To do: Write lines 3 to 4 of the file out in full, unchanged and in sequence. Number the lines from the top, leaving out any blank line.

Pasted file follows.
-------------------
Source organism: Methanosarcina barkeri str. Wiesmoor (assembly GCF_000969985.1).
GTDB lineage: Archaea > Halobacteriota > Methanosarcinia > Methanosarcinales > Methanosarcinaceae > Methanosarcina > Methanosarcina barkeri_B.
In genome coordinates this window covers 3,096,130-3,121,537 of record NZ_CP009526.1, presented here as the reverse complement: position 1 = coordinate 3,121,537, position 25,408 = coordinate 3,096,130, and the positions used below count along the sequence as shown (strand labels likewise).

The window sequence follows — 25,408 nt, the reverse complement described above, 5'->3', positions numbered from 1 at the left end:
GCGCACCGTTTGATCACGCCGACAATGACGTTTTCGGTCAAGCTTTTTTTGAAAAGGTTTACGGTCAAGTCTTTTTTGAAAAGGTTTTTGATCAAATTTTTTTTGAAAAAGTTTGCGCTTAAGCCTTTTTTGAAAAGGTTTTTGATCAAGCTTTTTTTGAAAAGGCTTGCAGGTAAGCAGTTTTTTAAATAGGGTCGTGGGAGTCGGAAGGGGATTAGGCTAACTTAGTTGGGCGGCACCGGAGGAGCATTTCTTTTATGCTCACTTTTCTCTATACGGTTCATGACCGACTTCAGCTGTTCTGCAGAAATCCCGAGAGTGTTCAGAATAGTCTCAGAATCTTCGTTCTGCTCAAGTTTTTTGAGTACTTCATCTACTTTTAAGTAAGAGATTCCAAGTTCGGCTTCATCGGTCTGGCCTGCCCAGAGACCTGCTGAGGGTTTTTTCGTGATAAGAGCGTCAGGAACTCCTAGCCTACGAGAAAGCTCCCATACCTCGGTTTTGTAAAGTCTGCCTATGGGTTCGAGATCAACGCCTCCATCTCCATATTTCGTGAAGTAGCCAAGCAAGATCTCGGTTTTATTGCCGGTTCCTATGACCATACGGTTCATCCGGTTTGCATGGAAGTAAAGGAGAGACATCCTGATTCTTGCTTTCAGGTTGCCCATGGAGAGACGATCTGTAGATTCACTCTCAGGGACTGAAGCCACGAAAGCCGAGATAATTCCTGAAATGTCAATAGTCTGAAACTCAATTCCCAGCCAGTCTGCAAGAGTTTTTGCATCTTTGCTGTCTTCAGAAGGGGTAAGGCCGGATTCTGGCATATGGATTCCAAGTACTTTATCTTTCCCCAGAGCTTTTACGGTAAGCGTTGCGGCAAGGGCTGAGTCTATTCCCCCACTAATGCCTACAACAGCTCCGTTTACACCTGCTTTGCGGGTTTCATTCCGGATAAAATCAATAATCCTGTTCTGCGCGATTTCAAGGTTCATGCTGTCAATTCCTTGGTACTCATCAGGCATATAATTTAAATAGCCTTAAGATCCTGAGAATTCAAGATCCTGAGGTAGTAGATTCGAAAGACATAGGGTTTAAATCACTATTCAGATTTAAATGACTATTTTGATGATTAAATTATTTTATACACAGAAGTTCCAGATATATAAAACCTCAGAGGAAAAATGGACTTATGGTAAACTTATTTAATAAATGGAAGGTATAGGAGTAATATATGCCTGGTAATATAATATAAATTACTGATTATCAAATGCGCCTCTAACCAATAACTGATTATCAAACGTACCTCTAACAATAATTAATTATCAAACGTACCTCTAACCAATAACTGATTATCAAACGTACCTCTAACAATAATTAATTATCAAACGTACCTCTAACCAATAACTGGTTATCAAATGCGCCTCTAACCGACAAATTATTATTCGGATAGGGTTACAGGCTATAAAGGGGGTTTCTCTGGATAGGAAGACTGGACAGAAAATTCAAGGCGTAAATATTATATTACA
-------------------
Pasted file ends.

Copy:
In genome coordinates this window covers 3,096,130-3,121,537 of record NZ_CP009526.1, presented here as the reverse complement: position 1 = coordinate 3,121,537, position 25,408 = coordinate 3,096,130, and the positions used below count along the sequence as shown (strand labels likewise).

The window sequence follows — 25,408 nt, the reverse complement described above, 5'->3', positions numbered from 1 at the left end: